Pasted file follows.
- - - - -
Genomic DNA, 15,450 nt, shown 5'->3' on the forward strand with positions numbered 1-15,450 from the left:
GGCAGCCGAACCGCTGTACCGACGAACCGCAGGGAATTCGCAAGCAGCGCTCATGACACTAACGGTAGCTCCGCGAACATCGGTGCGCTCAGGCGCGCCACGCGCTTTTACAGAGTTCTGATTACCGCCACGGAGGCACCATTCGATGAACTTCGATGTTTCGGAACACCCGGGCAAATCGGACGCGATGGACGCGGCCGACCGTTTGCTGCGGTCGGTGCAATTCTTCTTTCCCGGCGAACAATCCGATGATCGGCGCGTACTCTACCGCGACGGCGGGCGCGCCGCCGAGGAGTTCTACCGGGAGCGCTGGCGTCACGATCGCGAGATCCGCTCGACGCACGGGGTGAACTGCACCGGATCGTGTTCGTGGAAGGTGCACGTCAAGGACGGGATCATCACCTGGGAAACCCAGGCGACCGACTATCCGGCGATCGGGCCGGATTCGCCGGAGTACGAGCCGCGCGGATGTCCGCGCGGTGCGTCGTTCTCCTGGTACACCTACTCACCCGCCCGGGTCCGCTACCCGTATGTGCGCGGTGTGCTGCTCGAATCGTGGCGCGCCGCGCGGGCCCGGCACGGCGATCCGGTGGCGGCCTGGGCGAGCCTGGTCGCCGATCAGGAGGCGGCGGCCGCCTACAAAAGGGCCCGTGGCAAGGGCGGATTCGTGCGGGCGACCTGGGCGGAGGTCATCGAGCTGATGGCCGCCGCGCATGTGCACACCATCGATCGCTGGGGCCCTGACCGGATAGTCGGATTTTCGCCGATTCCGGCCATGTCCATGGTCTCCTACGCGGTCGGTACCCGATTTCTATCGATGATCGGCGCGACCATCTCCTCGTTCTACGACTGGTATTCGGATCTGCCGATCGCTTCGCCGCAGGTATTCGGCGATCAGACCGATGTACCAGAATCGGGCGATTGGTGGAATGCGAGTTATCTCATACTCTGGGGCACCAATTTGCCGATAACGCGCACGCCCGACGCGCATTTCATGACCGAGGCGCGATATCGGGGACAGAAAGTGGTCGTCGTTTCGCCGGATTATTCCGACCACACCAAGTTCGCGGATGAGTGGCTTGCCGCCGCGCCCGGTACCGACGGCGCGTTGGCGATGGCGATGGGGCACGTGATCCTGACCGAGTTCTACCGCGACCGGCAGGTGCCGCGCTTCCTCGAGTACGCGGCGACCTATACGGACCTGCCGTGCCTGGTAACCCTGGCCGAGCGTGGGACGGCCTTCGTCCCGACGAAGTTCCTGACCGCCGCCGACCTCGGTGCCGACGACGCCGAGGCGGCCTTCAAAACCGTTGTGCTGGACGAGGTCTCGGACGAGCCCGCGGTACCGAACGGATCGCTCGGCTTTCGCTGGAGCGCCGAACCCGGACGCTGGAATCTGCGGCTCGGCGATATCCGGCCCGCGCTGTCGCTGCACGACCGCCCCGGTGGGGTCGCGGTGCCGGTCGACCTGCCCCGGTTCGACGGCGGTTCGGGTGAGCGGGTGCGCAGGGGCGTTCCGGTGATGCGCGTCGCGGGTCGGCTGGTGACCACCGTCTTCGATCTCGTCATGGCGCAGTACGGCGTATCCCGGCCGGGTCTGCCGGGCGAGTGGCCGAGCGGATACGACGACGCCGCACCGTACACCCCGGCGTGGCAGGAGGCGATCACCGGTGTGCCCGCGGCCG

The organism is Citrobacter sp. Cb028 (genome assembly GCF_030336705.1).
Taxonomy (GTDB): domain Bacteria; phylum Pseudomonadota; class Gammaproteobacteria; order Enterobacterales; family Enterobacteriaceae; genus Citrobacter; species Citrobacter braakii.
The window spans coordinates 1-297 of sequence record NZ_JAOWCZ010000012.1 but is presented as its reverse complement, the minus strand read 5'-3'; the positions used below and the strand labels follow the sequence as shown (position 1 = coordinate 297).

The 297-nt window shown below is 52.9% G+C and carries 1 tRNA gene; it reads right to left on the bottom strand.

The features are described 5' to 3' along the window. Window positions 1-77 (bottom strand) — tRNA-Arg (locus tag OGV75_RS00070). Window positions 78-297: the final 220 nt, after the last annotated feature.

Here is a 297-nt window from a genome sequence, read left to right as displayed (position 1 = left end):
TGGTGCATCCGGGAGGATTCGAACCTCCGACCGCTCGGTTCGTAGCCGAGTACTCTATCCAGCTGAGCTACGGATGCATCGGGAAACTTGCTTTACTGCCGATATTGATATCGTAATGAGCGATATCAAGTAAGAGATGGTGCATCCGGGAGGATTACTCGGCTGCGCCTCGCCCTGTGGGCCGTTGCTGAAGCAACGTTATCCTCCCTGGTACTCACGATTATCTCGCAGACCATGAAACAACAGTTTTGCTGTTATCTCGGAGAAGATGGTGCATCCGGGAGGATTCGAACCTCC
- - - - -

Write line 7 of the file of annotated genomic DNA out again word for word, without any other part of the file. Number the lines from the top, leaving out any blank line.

The features are described 5' to 3' along the window. Window positions 1-77 (bottom strand) — tRNA-Arg (locus tag OGV75_RS00070). Window positions 78-297: the final 220 nt, after the last annotated feature.